A minor but interesting recent UK High Court data protection judgment has highlighted the issue of the remedy of ceasing data processing in the matter of AL-KO Kober Ltd & Mr. Paul Jones -v- Balvinder Sambhi T/AS Torquebars, which can be found here: http://www.5rb.com/wp-content/uploads/2017/10/Al-KO-Kober-Ltd-Anor-v-Balvinder-Sambhi-2017-EWHC-2474-QB.pdf.
The very basic facts of the case were as follows:
- The claimants were a UK business in the towing and trailer industry which manufactured two particular towing products, and the marketing manager of the business;
- The defendant was an individual who made various videos that were shown on the defendant’s YouTube channel which referred to the claimants’ above-mentioned towing products in a derogatory way;
- The marketing manager asked the defendant to remove the videos suggesting that the videos reflected badly on the business and that they contained untrue statements and suggestions;
- A telephone conversation took place between the claimant and the defendant which the latter recorded and who also continued making videos;
- Legal correspondence ensued, including the marketing manager’s lawyers providing a so-called “data subject notice” (see below) to the defendant requiring the defendant to cease processing the marketing manager’s personal data to which the defendant responded that the videos were in the “public domain”; and,
- Further videos appeared and the claimants eventually issued legal proceedings applying for an interim injunction in malicious falsehood for the claimant business and for an order under section 10(4) of the UK 1998 Data Protection Act requiring the defendant to cease processing the marketing manager’s personal data.
Both applications were granted – the focus below is exclusively on the data protection aspect.
Under Section 10(4) of the UK Data Protection Act 1998 (DPA 1998) where a data subject believes that a data controller has failed to comply with a valid request in a so-called “data subject notice” (as set out under the conditions of Section 10(1)&(3)) they may apply to a court for an order for compliance. A court will grant this application where it is satisfied that the data subject notice was justified and that the data controller has failed to take steps to comply with the notice. These cases are not common but a previous significant judgment in this field where the court granted a perpetual injunction concerns the so-called “Solicitors from Hell” 2011 Law Society and Others -v- Kordowski matter, which can be found here: http://www.bailii.org/ew/cases/EWHC/QB/2011/3185.html.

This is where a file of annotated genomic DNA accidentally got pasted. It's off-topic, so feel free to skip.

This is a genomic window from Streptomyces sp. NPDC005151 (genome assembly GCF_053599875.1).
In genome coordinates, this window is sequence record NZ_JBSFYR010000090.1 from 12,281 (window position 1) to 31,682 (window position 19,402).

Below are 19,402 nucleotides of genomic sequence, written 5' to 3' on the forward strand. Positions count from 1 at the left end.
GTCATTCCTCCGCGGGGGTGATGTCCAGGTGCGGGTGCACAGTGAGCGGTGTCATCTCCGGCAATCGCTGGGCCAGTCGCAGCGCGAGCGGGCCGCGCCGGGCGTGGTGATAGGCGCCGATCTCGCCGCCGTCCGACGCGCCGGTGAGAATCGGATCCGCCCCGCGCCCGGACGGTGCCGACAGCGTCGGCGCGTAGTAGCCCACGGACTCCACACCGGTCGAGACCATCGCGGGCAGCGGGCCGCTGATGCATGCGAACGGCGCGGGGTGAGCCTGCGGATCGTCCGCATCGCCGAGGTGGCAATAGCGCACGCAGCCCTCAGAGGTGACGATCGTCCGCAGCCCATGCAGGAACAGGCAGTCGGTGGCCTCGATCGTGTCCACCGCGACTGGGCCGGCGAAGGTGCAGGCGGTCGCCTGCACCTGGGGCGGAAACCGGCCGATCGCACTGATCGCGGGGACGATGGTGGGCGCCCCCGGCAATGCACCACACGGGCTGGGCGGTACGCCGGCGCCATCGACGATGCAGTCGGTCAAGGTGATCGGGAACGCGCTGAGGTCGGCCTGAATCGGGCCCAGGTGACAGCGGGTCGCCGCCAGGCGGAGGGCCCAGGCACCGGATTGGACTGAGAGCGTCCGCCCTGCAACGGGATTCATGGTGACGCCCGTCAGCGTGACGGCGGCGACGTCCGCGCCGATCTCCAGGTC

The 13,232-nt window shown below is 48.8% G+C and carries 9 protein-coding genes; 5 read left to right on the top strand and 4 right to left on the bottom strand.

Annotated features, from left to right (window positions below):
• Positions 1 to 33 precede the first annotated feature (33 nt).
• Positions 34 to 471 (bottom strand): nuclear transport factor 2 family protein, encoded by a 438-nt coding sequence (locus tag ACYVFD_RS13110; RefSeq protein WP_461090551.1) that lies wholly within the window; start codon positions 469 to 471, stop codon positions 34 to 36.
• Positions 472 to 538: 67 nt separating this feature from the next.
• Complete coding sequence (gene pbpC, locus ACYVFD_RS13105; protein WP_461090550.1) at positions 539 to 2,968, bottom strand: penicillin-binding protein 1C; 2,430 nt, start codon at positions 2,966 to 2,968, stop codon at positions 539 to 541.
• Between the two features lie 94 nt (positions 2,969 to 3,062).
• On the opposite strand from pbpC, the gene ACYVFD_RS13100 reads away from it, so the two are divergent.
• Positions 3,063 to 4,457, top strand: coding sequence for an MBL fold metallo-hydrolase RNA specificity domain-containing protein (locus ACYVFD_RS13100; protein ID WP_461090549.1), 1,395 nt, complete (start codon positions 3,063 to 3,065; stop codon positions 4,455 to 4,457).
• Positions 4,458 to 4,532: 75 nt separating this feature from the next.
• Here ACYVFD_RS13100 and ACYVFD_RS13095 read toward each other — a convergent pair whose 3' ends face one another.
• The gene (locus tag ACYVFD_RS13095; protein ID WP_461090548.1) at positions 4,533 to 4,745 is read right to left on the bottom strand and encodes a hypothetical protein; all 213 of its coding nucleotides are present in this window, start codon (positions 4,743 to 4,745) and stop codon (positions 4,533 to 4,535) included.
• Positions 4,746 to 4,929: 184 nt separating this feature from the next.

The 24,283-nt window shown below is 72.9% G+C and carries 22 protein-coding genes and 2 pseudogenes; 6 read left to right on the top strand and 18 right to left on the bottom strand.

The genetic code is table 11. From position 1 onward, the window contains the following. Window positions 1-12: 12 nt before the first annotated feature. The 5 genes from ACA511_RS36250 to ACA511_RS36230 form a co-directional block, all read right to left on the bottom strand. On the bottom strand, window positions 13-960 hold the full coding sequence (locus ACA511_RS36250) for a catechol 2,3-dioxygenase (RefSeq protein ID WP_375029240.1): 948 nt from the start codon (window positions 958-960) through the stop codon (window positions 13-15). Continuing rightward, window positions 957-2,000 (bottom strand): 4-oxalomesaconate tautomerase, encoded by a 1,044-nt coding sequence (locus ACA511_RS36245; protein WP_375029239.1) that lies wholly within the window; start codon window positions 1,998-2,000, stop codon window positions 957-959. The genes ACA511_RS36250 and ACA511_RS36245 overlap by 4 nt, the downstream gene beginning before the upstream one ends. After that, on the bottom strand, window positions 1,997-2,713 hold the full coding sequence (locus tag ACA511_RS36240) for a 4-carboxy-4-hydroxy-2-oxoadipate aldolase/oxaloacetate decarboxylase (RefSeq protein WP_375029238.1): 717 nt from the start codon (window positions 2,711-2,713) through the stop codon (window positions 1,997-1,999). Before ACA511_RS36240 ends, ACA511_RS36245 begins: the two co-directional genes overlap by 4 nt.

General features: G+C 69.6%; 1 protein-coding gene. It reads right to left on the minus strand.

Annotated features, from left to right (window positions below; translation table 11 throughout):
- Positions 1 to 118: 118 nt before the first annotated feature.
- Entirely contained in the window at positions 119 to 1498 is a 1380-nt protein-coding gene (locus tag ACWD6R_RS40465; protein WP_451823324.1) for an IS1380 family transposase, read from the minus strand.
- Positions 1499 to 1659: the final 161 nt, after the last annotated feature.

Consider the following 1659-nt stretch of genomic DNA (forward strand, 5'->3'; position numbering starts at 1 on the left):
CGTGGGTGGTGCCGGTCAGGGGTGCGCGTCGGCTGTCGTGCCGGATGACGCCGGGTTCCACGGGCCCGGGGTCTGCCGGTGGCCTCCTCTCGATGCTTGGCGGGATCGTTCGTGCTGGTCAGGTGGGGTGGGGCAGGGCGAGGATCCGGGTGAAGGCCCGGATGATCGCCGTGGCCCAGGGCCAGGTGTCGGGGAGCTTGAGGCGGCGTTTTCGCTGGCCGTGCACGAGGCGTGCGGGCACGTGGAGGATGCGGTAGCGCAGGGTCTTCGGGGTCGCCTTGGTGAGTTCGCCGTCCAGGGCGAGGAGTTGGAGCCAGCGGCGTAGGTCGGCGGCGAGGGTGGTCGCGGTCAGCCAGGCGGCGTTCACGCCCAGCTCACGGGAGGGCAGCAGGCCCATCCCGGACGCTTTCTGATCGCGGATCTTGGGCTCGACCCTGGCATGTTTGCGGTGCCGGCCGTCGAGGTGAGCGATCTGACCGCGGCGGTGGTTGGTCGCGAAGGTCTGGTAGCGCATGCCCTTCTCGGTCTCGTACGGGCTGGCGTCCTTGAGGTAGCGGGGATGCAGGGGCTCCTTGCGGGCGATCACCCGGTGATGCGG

In the case at hand, for the purposes of Section 10(4) of DPA 1998, the court ruled that the marketing manager had provided the requisite data subject notice and that the defendant’s purported “public domain” defence does not exist under the DPA 1998 and therefore the defendant’s refusal to comply with the notice wasn’t justified. The judge stated that:
“It is clear from Mr Jones’s witness statement that he is suffering substantial damage and distress as a result of the processing of his personal data, in the various uses to which Mr Sambhi has put the Recording […] and other images of Mr Jones. The use of his personal data extends far beyond the sort of criticism which a senior employee of a large commercial organisation might have to put up with in the ordinary course. Mr Jones is being vilified and menaced by the way in which his personal data has been used and manipulated in the video. This is an unwarranted attack on him personal.”
Accordingly, the judge was persuaded that this was an appropriate case in which to order that the defendant “must not process, further process or cause or permit to be processed any audio recording, video recording, still photograph or other information, including by disclosing the same to the public, amounting to Mr Jones’s personal data for the purposes of the DPA ”. The judge also remarked as follows: “It is perhaps a footnote to this part of the Claimants’ application that Mr Sambhi is not, in any event, registered with the Information Commissioner. He should not be processing anyone’s data at all.”
In a regulatory enforcement context it should also be borne in mind that in the regulator’s armoury of available sanctions Article 58(2)(f) of GDPR gives a regulator the corrective power “to impose a temporary or definitive limitation including a ban on processing.”
For other articles that we have written about data protection compliance please see here: http://www.corderycompliance.com/category/data-protection-privacy/. Our FAQs and video on the EU General Data Protection Regulation (GDPR) can be found here www.bit.ly/gdprfaq .
Cordery also has a GDPR Navigator subscription service which includes short films, straightforward guidance, checklists and regular conference calls to help you comply. More details about this can be found here: www.bit.ly/gdprnav.
For more information please contact Jonathan Armstrong or André Bywater who are lawyers with Cordery in London where their focus is on compliance issues.
|Jonathan Armstrong, Cordery, Lexis House, 30 Farringdon Street, London, EC4A 4HH||André Bywater, Cordery, Lexis House, 30 Farringdon Street, London, EC4A 4HH|
|Office: +44 (0)207 075 1784||Office: +44 (0)207 075 1785|